When my family goes to the Strip on Saturdays our first stop is usually Cafe Raymond, a little place between the chocolate store and I think a floral shop. Their breakfast has gradually managed to replace Pamela's on our regular Saturday morning at the Strip schedule - while they are both wonderful, I can't go to Pamela's without getting banana chocolate chip hotcakes. At Cafe Raymond I want to try everything on the menu (which is on a cute chalkboard above the counter, more points in its favor). Also, there is hardly ever much of a line, even on a Saturday - I think people stick to the next few blocks of Penn Ave (Penn Mac, Reyna's, Wholey's, Lotus, etc.) and don't realize the cafe is over there just a few steps away from the main drag.
My mom's go-to pastry at Cafe Raymond's is the rosemary walnut scone, which is nothing like the scones I made this morning except they both have rosemary in the ingredient list. I'd recommend going to the cafe to see what I mean. These scones, made from a recipe in Emeril Lagasse's Farm to Fork cookbook, are very light and flaky and flavorful.
|Scones before going in the oven|
|"Stop it and take me to the dog park."|
|Out of the oven|
|This one split in half perfectly. I ate it out on the deck with butter and honey. VERY tasty... and not the only one I ate this morning.|
Usually I change a recipe a lot when I use cookbooks, but I stuck pretty close to this one. My only changes were using powdered buttermilk because that's what was in the fridge and adding about a tablespoon more orange zest. And I didn't bother with a rolling pin; I just pressed the dough into a larger rectangle with my own floured fingers. Next time I think I would add a little more pepper. My sense of smell is kind of weak so normally I don't notice these things, but baking these scones made the kitchen smell amazing.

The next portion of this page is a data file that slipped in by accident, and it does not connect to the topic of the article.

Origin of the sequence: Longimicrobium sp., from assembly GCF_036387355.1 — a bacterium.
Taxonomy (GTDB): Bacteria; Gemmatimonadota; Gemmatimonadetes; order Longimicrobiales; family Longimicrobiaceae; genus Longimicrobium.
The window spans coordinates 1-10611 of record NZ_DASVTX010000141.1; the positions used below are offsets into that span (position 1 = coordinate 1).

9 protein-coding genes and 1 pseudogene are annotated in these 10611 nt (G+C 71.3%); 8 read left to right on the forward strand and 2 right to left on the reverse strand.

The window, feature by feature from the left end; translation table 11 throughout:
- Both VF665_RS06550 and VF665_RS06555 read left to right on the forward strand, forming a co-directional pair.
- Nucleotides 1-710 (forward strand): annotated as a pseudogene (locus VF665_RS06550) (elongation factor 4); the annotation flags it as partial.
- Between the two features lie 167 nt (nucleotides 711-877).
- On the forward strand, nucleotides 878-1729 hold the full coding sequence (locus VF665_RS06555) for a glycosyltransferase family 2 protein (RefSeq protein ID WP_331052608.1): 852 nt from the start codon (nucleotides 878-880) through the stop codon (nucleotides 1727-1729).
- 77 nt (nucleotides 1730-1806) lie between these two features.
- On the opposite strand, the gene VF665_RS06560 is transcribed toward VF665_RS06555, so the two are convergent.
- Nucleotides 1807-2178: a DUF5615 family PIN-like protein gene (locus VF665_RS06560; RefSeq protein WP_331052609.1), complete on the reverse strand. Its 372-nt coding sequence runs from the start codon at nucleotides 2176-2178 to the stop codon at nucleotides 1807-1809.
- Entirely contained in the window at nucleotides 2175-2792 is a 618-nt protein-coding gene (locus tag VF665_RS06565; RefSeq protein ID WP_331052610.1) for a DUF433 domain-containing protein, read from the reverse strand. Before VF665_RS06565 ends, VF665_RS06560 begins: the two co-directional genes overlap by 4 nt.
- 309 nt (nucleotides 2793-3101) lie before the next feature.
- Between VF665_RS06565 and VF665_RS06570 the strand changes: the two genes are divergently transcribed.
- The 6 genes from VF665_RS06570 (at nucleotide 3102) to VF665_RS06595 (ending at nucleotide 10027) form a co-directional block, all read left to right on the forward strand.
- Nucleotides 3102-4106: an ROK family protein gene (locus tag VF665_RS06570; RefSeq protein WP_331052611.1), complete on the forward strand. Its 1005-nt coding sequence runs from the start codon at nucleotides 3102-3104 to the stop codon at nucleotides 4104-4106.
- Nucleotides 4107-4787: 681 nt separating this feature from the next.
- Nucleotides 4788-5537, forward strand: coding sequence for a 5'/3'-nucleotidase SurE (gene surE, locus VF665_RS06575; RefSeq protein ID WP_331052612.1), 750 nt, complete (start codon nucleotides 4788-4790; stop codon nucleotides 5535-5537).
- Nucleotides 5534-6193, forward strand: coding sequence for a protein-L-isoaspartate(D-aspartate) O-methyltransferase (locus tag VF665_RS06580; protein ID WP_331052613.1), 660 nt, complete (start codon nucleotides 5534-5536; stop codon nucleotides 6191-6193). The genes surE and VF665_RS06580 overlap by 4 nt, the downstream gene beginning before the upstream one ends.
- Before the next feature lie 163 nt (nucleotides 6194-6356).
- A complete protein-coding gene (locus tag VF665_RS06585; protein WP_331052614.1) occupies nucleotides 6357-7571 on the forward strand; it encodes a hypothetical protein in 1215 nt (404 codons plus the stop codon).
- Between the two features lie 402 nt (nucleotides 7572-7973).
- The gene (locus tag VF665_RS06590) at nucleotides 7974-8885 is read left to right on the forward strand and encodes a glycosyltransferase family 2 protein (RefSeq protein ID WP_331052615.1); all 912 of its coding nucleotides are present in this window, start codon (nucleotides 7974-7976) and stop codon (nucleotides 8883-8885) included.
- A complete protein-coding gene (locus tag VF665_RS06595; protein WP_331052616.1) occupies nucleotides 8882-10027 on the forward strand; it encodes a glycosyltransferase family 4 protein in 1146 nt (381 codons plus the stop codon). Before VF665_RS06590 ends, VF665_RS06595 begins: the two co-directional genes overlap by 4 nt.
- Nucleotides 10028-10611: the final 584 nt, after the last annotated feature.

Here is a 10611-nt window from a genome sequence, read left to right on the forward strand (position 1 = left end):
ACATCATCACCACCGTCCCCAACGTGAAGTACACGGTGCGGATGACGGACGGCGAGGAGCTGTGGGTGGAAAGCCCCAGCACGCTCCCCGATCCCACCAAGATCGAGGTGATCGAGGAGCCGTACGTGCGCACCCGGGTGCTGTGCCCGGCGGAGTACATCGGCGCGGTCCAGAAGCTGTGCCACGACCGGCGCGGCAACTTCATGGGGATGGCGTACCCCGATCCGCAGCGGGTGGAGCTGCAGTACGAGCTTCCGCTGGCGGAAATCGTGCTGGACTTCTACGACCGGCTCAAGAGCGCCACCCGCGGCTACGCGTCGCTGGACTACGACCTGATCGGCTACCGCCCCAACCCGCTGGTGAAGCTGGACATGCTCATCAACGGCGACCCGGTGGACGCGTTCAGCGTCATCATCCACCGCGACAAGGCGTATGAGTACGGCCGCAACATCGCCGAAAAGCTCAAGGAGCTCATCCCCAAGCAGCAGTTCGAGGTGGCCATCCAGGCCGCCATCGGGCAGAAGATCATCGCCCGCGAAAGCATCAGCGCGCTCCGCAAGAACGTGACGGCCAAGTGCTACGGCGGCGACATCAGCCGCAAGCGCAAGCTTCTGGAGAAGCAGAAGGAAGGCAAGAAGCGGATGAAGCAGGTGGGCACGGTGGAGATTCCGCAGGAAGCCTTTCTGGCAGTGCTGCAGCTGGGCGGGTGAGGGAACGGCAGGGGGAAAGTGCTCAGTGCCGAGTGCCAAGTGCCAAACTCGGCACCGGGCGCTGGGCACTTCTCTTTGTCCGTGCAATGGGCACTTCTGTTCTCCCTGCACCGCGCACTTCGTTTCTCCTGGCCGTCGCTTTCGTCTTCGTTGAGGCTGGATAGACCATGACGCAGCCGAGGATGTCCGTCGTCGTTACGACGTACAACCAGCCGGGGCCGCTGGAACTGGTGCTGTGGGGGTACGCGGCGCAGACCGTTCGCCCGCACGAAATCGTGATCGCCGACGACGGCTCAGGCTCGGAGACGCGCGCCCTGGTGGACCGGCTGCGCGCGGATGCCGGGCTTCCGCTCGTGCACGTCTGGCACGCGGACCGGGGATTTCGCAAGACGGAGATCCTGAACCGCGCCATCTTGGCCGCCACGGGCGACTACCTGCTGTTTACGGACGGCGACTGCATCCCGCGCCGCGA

"ROSEMARY BUTTERMILK SCONES"
from Farm to Fork: Cooking Local, Cooking Fresh by Emeril Lagasse (2010)
Yields 12 scones
3 cups all-purpose flour
1 tablespoon sugar
1 tablespoon baking powder
1 tablespoon baking soda
1 teaspoon salt
1/4 teaspoon freshly ground black pepper
1/2 teaspoon finely grated orange zest
1 tablespoon chopped fresh rosemary leaves
12 tablespoons (1 1/2 sticks) cold unsalted butter, cut into pieces
1 cup plus 2 tablespoons well-shaken buttermilk
1. Preheat the oven to 425o F. Line a baking sheet with parchment paper, and set it aside.
2. In a medium bowl, sift together the flour, sugar, baking powder, baking soda, salt, and black pepper. Add the orange zest and rosemary, and combine with a fork. Add the butter and work it into the the flour with your fingers, a pastry blender, or a fork until the mixture resembles coarse crumbs. (A few large flat pieces of flour-coated butter in the mixture are okay - they'll contribute to the flakiness.)
3. Add the 1 cup buttermilk and stir with a fork until the ingredients are just moistened. Gather the dough together and press it gently into a rough ball. Turn the dough out onto a lightly floured surface and pat together (with floured hands, if necessary). The dough may still be a crumbly mass. Knead the dough gently six to seven times; then use your hands to shape it into a rectangle measuring about 7 by 4 inches. With a lightly floured rolling pin, roll the dough into 10 1/2 x 7-inch rectangle, 3/4 inch this. Use a knife to divide the dough into three sections by cutting it at roughly 3 1/4-inch intervals along the length. Cut each rectangle in half. You will have 6 squares. Cut each square into 2 triangles.
4. Set the triangles on the prepared baking sheet, and brush them with the remaining 2 tablespoons buttermilk. Bake for 12 to 14 minutes, until golden brown and puffed. Serve warm.
The verdict from my mom is not enough rosemary and therefore cannot compare to Cafe Raymond's rosemary walnut scones! I still really like them and plan to serve them at the bed and breakfast I will open in Newfoundland when I turn 60.